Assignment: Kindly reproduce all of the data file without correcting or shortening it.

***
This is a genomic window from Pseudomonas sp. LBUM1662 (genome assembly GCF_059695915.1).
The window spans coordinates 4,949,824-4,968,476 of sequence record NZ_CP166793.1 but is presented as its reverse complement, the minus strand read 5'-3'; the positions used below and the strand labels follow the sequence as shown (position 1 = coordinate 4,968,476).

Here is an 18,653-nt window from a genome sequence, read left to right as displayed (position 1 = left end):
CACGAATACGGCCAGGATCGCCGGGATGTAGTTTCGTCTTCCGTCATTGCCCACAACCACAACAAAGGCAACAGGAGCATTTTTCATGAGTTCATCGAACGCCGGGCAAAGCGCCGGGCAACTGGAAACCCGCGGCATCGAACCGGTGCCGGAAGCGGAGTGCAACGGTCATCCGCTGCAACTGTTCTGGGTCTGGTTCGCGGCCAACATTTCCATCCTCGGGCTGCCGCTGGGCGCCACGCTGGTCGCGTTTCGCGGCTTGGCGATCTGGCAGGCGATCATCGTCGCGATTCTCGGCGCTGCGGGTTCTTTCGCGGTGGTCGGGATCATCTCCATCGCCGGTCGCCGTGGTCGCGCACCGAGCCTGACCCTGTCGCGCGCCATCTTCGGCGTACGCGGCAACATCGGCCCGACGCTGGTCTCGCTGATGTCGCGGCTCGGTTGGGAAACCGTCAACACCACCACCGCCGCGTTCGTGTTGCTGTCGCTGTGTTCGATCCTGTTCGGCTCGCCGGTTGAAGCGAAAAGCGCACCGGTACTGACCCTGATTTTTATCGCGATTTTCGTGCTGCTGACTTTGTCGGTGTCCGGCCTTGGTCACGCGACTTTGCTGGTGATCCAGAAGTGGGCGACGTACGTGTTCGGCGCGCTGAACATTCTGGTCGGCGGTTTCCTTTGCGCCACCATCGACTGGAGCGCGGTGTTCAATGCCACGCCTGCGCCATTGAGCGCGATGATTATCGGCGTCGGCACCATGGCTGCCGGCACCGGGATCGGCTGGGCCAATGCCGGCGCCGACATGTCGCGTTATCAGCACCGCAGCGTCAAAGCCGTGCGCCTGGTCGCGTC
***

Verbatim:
This is a genomic window from Pseudomonas sp. LBUM1662 (genome assembly GCF_059695915.1).
The window spans coordinates 4,949,824-4,968,476 of sequence record NZ_CP166793.1 but is presented as its reverse complement, the minus strand read 5'-3'; the positions used below and the strand labels follow the sequence as shown (position 1 = coordinate 4,968,476).

Here is an 18,653-nt window from a genome sequence, read left to right as displayed (position 1 = left end):
CACGAATACGGCCAGGATCGCCGGGATGTAGTTTCGTCTTCCGTCATTGCCCACAACCACAACAAAGGCAACAGGAGCATTTTTCATGAGTTCATCGAACGCCGGGCAAAGCGCCGGGCAACTGGAAACCCGCGGCATCGAACCGGTGCCGGAAGCGGAGTGCAACGGTCATCCGCTGCAACTGTTCTGGGTCTGGTTCGCGGCCAACATTTCCATCCTCGGGCTGCCGCTGGGCGCCACGCTGGTCGCGTTTCGCGGCTTGGCGATCTGGCAGGCGATCATCGTCGCGATTCTCGGCGCTGCGGGTTCTTTCGCGGTGGTCGGGATCATCTCCATCGCCGGTCGCCGTGGTCGCGCACCGAGCCTGACCCTGTCGCGCGCCATCTTCGGCGTACGCGGCAACATCGGCCCGACGCTGGTCTCGCTGATGTCGCGGCTCGGTTGGGAAACCGTCAACACCACCACCGCCGCGTTCGTGTTGCTGTCGCTGTGTTCGATCCTGTTCGGCTCGCCGGTTGAAGCGAAAAGCGCACCGGTACTGACCCTGATTTTTATCGCGATTTTCGTGCTGCTGACTTTGTCGGTGTCCGGCCTTGGTCACGCGACTTTGCTGGTGATCCAGAAGTGGGCGACGTACGTGTTCGGCGCGCTGAACATTCTGGTCGGCGGTTTCCTTTGCGCCACCATCGACTGGAGCGCGGTGTTCAATGCCACGCCTGCGCCATTGAGCGCGATGATTATCGGCGTCGGCACCATGGCTGCCGGCACCGGGATCGGCTGGGCCAATGCCGGCGCCGACATGTCGCGTTATCAGCACCGCAGCGTCAAAGCCGTGCGCCTGGTCGCGTC